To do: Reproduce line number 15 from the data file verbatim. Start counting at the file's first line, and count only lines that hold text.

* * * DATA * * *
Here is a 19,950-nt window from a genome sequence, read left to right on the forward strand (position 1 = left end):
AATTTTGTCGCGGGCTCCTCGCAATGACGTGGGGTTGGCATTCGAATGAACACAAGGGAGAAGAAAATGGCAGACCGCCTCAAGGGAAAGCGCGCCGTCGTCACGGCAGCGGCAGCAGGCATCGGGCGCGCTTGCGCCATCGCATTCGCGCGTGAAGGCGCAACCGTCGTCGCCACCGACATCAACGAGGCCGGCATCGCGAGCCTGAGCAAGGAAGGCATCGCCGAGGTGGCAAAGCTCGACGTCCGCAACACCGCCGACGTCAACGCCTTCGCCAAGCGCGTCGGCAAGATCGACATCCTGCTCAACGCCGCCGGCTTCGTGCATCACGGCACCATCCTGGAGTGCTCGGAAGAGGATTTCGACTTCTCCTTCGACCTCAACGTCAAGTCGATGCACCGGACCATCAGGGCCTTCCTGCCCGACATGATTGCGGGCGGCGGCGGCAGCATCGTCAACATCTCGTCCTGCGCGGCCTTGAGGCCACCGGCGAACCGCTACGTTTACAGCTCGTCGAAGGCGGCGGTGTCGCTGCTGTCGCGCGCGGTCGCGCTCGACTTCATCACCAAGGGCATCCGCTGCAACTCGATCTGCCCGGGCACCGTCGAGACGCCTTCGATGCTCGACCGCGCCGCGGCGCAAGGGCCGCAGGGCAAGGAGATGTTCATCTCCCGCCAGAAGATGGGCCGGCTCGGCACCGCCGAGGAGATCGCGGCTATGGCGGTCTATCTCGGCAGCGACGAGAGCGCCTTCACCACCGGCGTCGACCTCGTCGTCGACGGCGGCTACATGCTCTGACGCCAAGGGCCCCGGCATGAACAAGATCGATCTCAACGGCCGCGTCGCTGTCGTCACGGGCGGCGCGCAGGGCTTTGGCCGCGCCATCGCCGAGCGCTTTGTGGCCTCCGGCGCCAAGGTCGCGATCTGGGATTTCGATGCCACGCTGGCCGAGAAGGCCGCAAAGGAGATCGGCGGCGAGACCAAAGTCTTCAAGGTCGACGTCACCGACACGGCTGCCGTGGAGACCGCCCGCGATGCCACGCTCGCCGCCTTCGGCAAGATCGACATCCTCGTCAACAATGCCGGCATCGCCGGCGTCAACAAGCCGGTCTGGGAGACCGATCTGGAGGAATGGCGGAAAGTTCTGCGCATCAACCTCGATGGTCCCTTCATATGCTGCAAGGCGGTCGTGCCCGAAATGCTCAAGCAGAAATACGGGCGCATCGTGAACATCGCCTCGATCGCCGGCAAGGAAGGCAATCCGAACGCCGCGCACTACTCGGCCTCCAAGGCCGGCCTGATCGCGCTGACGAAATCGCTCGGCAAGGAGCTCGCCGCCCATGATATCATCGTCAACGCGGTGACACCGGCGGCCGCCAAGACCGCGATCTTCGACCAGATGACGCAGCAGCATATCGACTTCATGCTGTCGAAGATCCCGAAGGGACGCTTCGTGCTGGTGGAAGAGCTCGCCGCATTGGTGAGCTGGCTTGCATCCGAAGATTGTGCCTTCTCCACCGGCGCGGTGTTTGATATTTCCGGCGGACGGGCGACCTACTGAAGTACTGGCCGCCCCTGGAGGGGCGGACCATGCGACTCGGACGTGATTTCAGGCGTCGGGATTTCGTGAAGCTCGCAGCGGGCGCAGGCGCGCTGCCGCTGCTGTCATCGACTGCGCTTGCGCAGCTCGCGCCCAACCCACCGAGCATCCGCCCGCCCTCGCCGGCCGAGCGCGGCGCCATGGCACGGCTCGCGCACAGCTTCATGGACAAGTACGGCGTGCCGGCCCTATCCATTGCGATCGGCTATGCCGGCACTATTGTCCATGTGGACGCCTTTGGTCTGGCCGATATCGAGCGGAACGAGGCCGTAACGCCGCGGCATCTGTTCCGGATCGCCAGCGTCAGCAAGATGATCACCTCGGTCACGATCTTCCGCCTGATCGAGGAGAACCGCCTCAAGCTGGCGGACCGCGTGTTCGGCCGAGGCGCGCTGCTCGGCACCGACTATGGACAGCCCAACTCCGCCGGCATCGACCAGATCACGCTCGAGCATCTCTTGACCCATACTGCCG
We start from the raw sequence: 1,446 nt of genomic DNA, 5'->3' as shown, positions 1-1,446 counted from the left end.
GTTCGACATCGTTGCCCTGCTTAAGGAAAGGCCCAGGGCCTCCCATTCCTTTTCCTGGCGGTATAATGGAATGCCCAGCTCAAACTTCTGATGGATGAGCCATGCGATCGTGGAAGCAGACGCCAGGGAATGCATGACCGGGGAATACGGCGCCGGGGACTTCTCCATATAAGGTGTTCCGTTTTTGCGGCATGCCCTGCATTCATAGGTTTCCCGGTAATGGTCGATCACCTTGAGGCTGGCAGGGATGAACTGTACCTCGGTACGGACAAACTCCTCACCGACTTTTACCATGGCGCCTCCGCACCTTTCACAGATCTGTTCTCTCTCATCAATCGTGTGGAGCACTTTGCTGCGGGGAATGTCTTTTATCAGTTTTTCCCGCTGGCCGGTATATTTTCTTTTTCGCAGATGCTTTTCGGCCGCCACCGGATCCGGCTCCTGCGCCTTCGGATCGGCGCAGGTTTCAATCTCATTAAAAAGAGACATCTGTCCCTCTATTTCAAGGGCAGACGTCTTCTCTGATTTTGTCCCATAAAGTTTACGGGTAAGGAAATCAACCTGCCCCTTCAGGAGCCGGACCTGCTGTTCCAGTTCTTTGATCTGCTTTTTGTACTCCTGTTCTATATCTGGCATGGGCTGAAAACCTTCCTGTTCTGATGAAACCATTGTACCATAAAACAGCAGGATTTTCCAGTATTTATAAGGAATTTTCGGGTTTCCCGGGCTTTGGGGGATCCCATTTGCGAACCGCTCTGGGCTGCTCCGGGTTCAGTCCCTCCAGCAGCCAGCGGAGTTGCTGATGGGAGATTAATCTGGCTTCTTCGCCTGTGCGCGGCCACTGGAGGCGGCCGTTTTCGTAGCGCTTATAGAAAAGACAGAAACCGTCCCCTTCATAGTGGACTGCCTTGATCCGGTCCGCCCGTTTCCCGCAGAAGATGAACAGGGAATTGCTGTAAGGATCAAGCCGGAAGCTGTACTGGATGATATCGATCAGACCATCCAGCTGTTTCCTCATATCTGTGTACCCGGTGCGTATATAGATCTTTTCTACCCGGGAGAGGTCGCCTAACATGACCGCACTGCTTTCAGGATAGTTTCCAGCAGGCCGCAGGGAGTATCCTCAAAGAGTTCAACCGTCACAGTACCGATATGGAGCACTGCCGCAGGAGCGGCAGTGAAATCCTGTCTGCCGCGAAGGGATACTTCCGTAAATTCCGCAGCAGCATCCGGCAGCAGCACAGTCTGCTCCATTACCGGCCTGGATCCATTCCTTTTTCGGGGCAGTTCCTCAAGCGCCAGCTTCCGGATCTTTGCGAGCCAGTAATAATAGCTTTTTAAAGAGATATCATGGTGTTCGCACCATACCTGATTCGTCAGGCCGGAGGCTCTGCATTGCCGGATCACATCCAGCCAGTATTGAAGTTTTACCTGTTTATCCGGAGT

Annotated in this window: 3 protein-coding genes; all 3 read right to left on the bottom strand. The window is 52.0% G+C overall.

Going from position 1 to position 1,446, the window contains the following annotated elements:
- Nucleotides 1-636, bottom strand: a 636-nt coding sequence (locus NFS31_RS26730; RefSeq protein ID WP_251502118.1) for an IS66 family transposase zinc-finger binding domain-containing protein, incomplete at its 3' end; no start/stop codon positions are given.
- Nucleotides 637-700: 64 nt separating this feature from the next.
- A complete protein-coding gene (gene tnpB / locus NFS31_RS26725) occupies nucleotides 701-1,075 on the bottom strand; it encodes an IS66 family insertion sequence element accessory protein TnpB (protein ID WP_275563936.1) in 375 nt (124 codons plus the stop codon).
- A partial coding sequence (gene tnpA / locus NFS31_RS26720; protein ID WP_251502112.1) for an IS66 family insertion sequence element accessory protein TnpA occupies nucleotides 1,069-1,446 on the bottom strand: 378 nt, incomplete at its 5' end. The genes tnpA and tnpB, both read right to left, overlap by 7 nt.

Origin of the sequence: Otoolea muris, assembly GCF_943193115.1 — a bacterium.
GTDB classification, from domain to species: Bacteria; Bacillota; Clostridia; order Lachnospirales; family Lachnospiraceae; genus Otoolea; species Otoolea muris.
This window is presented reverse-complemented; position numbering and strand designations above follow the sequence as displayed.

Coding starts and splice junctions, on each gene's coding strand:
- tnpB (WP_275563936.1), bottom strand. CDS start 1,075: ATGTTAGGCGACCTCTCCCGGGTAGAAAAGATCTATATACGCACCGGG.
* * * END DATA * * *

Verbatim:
- tnpB (WP_275563936.1), bottom strand. CDS start 1,075: ATGTTAGGCGACCTCTCCCGGGTAGAAAAGATCTATATACGCACCGGG.